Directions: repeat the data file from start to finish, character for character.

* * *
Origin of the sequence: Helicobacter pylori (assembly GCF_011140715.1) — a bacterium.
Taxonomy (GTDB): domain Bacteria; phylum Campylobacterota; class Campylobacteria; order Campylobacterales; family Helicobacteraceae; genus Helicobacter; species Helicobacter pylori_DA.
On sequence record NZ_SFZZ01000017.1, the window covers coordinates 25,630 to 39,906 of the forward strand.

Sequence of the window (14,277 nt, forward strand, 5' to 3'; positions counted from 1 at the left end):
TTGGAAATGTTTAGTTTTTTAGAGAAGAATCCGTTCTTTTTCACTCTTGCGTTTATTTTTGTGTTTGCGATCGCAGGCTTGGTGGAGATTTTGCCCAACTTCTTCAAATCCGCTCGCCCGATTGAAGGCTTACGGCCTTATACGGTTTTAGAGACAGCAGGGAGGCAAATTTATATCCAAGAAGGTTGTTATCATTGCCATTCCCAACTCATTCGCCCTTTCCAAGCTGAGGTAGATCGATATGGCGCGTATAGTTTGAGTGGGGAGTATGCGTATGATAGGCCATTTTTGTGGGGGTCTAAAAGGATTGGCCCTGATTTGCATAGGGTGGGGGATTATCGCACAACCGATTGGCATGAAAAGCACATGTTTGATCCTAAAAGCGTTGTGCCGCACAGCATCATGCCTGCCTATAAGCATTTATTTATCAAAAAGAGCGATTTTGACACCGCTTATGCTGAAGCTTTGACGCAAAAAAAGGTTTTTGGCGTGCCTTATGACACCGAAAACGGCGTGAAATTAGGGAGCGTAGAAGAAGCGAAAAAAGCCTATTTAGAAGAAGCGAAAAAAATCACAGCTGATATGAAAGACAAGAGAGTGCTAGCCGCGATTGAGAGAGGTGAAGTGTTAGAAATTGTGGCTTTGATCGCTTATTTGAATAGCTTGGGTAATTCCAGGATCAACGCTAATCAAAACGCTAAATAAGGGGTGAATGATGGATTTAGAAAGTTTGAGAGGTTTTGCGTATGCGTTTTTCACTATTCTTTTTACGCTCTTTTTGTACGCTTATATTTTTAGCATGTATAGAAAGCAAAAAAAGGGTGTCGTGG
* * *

Origin of the sequence: Helicobacter pylori (assembly GCF_011140715.1) — a bacterium.
Taxonomy (GTDB): domain Bacteria; phylum Campylobacterota; class Campylobacteria; order Campylobacterales; family Helicobacteraceae; genus Helicobacter; species Helicobacter pylori_DA.
On sequence record NZ_SFZZ01000017.1, the window covers coordinates 25,630 to 39,906 of the forward strand.

Sequence of the window (14,277 nt, forward strand, 5' to 3'; positions counted from 1 at the left end):
TTGGAAATGTTTAGTTTTTTAGAGAAGAATCCGTTCTTTTTCACTCTTGCGTTTATTTTTGTGTTTGCGATCGCAGGCTTGGTGGAGATTTTGCCCAACTTCTTCAAATCCGCTCGCCCGATTGAAGGCTTACGGCCTTATACGGTTTTAGAGACAGCAGGGAGGCAAATTTATATCCAAGAAGGTTGTTATCATTGCCATTCCCAACTCATTCGCCCTTTCCAAGCTGAGGTAGATCGATATGGCGCGTATAGTTTGAGTGGGGAGTATGCGTATGATAGGCCATTTTTGTGGGGGTCTAAAAGGATTGGCCCTGATTTGCATAGGGTGGGGGATTATCGCACAACCGATTGGCATGAAAAGCACATGTTTGATCCTAAAAGCGTTGTGCCGCACAGCATCATGCCTGCCTATAAGCATTTATTTATCAAAAAGAGCGATTTTGACACCGCTTATGCTGAAGCTTTGACGCAAAAAAAGGTTTTTGGCGTGCCTTATGACACCGAAAACGGCGTGAAATTAGGGAGCGTAGAAGAAGCGAAAAAAGCCTATTTAGAAGAAGCGAAAAAAATCACAGCTGATATGAAAGACAAGAGAGTGCTAGCCGCGATTGAGAGAGGTGAAGTGTTAGAAATTGTGGCTTTGATCGCTTATTTGAATAGCTTGGGTAATTCCAGGATCAACGCTAATCAAAACGCTAAATAAGGGGTGAATGATGGATTTAGAAAGTTTGAGAGGTTTTGCGTATGCGTTTTTCACTATTCTTTTTACGCTCTTTTTGTACGCTTATATTTTTAGCATGTATAGAAAGCAAAAAAAGGGTGTCGTGG